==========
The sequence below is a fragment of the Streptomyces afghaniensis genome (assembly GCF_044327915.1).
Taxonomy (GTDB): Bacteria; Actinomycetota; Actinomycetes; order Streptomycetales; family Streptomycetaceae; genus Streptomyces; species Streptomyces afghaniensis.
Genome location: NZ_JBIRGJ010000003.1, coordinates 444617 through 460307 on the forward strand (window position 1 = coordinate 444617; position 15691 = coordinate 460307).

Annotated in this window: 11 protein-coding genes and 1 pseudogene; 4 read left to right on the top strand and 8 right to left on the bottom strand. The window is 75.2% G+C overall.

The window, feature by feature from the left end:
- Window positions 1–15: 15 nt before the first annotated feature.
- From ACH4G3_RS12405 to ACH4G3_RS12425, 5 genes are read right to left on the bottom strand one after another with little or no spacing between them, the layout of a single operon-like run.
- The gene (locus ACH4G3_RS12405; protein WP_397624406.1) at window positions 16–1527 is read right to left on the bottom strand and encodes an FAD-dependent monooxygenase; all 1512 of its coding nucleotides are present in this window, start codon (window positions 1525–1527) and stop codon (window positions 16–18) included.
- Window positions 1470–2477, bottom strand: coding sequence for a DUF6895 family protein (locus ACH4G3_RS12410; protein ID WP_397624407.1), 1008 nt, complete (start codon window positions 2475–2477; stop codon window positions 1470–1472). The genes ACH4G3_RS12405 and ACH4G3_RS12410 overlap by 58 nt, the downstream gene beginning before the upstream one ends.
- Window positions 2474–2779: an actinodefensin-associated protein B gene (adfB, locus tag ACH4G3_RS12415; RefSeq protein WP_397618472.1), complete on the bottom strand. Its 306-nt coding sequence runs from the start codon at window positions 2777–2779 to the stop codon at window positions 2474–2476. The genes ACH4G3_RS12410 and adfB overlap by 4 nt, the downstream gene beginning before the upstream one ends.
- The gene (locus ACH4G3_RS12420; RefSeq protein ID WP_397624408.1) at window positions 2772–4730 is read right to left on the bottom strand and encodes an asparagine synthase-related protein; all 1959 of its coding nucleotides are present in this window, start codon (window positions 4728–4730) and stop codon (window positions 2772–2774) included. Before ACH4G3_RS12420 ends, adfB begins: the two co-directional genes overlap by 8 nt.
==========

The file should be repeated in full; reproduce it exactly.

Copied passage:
The sequence below is a fragment of the Streptomyces afghaniensis genome (assembly GCF_044327915.1).
Taxonomy (GTDB): Bacteria; Actinomycetota; Actinomycetes; order Streptomycetales; family Streptomycetaceae; genus Streptomyces; species Streptomyces afghaniensis.
Genome location: NZ_JBIRGJ010000003.1, coordinates 444617 through 460307 on the forward strand (window position 1 = coordinate 444617; position 15691 = coordinate 460307).

Annotated in this window: 11 protein-coding genes and 1 pseudogene; 4 read left to right on the top strand and 8 right to left on the bottom strand. The window is 75.2% G+C overall.

The window, feature by feature from the left end:
- Window positions 1–15: 15 nt before the first annotated feature.
- From ACH4G3_RS12405 to ACH4G3_RS12425, 5 genes are read right to left on the bottom strand one after another with little or no spacing between them, the layout of a single operon-like run.
- The gene (locus ACH4G3_RS12405; protein WP_397624406.1) at window positions 16–1527 is read right to left on the bottom strand and encodes an FAD-dependent monooxygenase; all 1512 of its coding nucleotides are present in this window, start codon (window positions 1525–1527) and stop codon (window positions 16–18) included.
- Window positions 1470–2477, bottom strand: coding sequence for a DUF6895 family protein (locus ACH4G3_RS12410; protein ID WP_397624407.1), 1008 nt, complete (start codon window positions 2475–2477; stop codon window positions 1470–1472). The genes ACH4G3_RS12405 and ACH4G3_RS12410 overlap by 58 nt, the downstream gene beginning before the upstream one ends.
- Window positions 2474–2779: an actinodefensin-associated protein B gene (adfB, locus tag ACH4G3_RS12415; RefSeq protein WP_397618472.1), complete on the bottom strand. Its 306-nt coding sequence runs from the start codon at window positions 2777–2779 to the stop codon at window positions 2474–2476. The genes ACH4G3_RS12410 and adfB overlap by 4 nt, the downstream gene beginning before the upstream one ends.
- The gene (locus ACH4G3_RS12420; RefSeq protein ID WP_397624408.1) at window positions 2772–4730 is read right to left on the bottom strand and encodes an asparagine synthase-related protein; all 1959 of its coding nucleotides are present in this window, start codon (window positions 4728–4730) and stop codon (window positions 2772–2774) included. Before ACH4G3_RS12420 ends, adfB begins: the two co-directional genes overlap by 8 nt.